C&I Opens Doors for Dealers

Editorial

Some time ago, the water quality treatment industry did a
good thing: it made the natural move to include commercial and industrial
(C&I) applications into its customer base. As dealers sought out ways to
grow their businesses, residential sales began to make way for businesses such
as hotels and factories. Which is not to say that the residential market is a
thing of the past--actually, it remains the top money-making aspect of the
business, according to WQP's most recent reader survey.

Dealers continue to actively seek out new customers, but
many may not know where to look. Unfortunately, there is no one specific
magical place that will have all of your new customers standing there waiting
for you to sell them your product. However, a little ingenuity and know-how
will have you turning over new stones and finding new prospects in places you
may not have thought about.

By popular demand, this issue is dedicated to those dealers
who already have made a huge success for themselves in the C&I marketplace,
to those dealers craving more C&I knowledge and to those who will use it as
a stepping stone to new markets.

To get this issue rolling, I asked WQP readers including
engineers, owners and managers to answer some questions regarding their
involvement in the C&I arena.* What I received was a great response that
dealers--92 percent of our readers who responded to the survey, to be
exact--already were involved in the commercial market and 73 percent were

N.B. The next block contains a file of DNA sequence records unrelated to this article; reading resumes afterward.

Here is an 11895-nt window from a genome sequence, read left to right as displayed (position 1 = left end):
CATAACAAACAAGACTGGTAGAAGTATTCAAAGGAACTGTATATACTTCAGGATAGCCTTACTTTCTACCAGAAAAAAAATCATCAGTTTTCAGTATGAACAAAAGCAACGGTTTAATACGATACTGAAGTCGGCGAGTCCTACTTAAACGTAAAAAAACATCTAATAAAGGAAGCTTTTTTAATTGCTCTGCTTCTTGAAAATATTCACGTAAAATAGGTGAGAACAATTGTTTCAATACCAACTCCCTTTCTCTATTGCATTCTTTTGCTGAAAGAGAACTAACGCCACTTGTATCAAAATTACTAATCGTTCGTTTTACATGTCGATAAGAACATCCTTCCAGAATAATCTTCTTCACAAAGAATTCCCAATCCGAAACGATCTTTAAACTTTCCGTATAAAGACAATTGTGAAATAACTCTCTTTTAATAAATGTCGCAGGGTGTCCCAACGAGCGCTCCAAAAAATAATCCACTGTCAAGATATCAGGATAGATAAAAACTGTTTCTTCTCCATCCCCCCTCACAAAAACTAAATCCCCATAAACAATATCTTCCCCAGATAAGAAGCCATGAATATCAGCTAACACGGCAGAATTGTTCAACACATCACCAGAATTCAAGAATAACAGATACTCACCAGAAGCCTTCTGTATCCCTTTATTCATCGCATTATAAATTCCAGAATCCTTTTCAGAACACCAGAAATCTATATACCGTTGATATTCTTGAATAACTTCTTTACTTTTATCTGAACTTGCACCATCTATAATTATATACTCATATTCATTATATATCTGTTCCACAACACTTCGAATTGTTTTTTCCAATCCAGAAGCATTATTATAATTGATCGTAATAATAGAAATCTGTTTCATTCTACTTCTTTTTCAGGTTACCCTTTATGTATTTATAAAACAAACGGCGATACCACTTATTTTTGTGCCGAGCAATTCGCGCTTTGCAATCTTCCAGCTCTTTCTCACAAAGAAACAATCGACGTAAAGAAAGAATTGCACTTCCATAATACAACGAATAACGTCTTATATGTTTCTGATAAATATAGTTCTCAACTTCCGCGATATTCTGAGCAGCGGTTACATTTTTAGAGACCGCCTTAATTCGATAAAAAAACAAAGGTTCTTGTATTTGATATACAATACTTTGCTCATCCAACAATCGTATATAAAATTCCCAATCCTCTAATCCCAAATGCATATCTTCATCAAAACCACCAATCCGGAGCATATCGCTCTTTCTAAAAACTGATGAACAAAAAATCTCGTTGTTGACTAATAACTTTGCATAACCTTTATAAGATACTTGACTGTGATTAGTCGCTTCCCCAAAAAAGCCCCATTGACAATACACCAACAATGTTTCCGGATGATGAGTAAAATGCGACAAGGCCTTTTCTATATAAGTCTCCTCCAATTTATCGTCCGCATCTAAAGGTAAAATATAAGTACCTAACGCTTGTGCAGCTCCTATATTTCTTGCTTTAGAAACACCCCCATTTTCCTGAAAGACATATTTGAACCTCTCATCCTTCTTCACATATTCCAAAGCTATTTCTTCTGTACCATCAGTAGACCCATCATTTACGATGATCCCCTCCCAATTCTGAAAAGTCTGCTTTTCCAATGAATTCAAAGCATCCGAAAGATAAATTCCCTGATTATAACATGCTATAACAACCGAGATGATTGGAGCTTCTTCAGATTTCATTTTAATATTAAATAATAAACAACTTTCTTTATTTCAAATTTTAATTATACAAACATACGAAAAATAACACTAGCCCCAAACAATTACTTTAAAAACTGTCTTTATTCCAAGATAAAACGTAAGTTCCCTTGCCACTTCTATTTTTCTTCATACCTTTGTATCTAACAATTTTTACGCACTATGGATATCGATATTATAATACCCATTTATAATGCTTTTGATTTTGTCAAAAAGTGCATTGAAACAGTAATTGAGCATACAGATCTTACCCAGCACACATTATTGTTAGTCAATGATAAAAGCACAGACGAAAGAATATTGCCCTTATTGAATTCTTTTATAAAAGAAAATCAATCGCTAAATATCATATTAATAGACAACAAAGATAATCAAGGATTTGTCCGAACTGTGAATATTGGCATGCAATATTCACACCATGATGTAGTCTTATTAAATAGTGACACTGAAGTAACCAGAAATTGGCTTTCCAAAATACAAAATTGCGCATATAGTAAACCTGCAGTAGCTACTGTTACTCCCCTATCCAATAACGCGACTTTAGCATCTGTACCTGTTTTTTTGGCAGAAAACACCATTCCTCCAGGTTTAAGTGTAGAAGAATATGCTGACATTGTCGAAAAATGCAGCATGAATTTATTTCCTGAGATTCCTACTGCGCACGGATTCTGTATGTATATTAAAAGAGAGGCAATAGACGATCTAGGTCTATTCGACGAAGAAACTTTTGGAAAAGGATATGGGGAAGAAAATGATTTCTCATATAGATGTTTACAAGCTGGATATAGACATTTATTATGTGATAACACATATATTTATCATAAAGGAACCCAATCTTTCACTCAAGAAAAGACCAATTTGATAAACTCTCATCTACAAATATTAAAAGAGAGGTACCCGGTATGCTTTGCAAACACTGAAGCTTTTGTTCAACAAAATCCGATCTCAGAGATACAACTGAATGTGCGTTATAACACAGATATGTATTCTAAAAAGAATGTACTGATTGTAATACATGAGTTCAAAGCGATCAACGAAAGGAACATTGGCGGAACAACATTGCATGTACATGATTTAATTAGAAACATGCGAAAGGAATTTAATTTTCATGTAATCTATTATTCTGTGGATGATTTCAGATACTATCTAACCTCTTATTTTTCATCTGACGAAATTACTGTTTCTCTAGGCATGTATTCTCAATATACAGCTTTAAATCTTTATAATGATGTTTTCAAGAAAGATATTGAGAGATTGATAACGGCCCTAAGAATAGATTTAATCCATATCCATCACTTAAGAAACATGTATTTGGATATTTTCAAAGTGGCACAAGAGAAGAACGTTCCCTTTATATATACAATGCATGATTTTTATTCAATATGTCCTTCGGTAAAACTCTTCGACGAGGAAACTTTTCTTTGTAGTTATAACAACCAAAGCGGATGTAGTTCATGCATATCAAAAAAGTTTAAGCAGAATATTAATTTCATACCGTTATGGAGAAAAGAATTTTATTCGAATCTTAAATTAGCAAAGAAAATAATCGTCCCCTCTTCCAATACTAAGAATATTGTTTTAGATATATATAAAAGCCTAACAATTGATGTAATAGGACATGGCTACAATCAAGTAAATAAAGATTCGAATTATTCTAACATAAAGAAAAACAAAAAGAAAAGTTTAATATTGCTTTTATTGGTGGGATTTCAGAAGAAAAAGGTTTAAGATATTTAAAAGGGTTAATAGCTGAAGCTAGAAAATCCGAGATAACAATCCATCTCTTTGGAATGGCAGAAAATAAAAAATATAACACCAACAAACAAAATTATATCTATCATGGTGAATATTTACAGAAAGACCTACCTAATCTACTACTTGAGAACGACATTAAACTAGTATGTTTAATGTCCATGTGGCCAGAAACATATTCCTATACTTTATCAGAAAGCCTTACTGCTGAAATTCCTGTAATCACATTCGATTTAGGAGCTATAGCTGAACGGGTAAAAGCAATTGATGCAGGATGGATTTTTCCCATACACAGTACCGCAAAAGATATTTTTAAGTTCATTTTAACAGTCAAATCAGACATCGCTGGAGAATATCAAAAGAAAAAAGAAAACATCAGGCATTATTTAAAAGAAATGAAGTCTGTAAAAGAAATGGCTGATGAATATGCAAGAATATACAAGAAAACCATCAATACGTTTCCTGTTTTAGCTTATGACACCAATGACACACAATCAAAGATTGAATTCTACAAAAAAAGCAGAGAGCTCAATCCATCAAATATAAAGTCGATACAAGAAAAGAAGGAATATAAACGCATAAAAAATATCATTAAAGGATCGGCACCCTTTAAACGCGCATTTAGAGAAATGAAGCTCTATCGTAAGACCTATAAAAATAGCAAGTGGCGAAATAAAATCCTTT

utilizing the industrial side. Many of them have had their businesses involved
in C&I for more than 20 years. Applications that dealers reported selling
to ranged from car washes to cooling towers and restaurants to hospitals. Cold
calling and referrals were named as the best ways to acquire these new clients.
Also, growth opportunities were cited as the best reason for including C&I
clients in your business plan.

Some dealers have found this marketplace to be much
different from residential as far as the knowledge, skill base and experience
one would need to participate in such projects. Others have commented that they
just "simply are bigger systems." Educational efforts in the
industry have come a long way as well as the industry addressing such issues as
C&I standards. I think as with most things, experience is what will drive a
dealer in the right direction for his business. Page 8 begins the first of
several articles discussing options, concerns / issues and opportunities in the
C&I arena.

It seems as though a majority of dealers still are seeing most
of their profits coming from residential sales, but it would be smart for
business if dealers would find their C&I niches in their communities. The
best advice given right from our readers? Plan ahead, understand your
company's and your products' limitations, pay attention to details
and remain in constant contact with the customer.

Happy Prospecting!

Wendi Hope King is editor of WQP.

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